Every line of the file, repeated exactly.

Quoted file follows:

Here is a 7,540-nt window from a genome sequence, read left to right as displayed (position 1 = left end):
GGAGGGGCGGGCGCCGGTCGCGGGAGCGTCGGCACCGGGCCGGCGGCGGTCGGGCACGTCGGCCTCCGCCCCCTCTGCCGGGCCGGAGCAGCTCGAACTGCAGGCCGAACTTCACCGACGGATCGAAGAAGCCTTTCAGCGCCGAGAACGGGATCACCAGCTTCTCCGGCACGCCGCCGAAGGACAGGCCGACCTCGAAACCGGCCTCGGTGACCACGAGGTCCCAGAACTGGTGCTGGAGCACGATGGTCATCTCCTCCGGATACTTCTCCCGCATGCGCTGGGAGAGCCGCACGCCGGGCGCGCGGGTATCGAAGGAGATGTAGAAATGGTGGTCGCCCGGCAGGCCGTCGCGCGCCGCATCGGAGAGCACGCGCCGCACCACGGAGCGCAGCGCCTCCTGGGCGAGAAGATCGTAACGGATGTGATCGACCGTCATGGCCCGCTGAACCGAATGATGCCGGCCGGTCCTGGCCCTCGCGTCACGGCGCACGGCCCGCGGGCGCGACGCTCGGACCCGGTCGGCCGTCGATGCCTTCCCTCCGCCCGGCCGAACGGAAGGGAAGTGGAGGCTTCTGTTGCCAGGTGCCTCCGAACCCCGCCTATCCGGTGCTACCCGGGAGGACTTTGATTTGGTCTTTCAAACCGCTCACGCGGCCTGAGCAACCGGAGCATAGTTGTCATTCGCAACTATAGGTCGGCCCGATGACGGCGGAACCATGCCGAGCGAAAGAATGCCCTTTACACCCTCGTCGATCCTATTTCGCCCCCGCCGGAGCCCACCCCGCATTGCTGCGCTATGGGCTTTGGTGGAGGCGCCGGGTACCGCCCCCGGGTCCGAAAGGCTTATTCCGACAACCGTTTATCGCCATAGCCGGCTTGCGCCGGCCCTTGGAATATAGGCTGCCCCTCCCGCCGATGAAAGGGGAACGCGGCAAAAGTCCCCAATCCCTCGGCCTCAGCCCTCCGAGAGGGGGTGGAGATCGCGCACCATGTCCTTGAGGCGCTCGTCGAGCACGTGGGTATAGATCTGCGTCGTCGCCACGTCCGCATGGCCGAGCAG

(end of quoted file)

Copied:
Here is a 7,540-nt window from a genome sequence, read left to right as displayed (position 1 = left end):
GGAGGGGCGGGCGCCGGTCGCGGGAGCGTCGGCACCGGGCCGGCGGCGGTCGGGCACGTCGGCCTCCGCCCCCTCTGCCGGGCCGGAGCAGCTCGAACTGCAGGCCGAACTTCACCGACGGATCGAAGAAGCCTTTCAGCGCCGAGAACGGGATCACCAGCTTCTCCGGCACGCCGCCGAAGGACAGGCCGACCTCGAAACCGGCCTCGGTGACCACGAGGTCCCAGAACTGGTGCTGGAGCACGATGGTCATCTCCTCCGGATACTTCTCCCGCATGCGCTGGGAGAGCCGCACGCCGGGCGCGCGGGTATCGAAGGAGATGTAGAAATGGTGGTCGCCCGGCAGGCCGTCGCGCGCCGCATCGGAGAGCACGCGCCGCACCACGGAGCGCAGCGCCTCCTGGGCGAGAAGATCGTAACGGATGTGATCGACCGTCATGGCCCGCTGAACCGAATGATGCCGGCCGGTCCTGGCCCTCGCGTCACGGCGCACGGCCCGCGGGCGCGACGCTCGGACCCGGTCGGCCGTCGATGCCTTCCCTCCGCCCGGCCGAACGGAAGGGAAGTGGAGGCTTCTGTTGCCAGGTGCCTCCGAACCCCGCCTATCCGGTGCTACCCGGGAGGACTTTGATTTGGTCTTTCAAACCGCTCACGCGGCCTGAGCAACCGGAGCATAGTTGTCATTCGCAACTATAGGTCGGCCCGATGACGGCGGAACCATGCCGAGCGAAAGAATGCCCTTTACACCCTCGTCGATCCTATTTCGCCCCCGCCGGAGCCCACCCCGCATTGCTGCGCTATGGGCTTTGGTGGAGGCGCCGGGTACCGCCCCCGGGTCCGAAAGGCTTATTCCGACAACCGTTTATCGCCATAGCCGGCTTGCGCCGGCCCTTGGAATATAGGCTGCCCCTCCCGCCGATGAAAGGGGAACGCGGCAAAAGTCCCCAATCCCTCGGCCTCAGCCCTCCGAGAGGGGGTGGAGATCGCGCACCATGTCCTTGAGGCGCTCGTCGAGCACGTGGGTATAGATCTGCGTCGTCGCCACGTCCGCATGGCCGAGCAG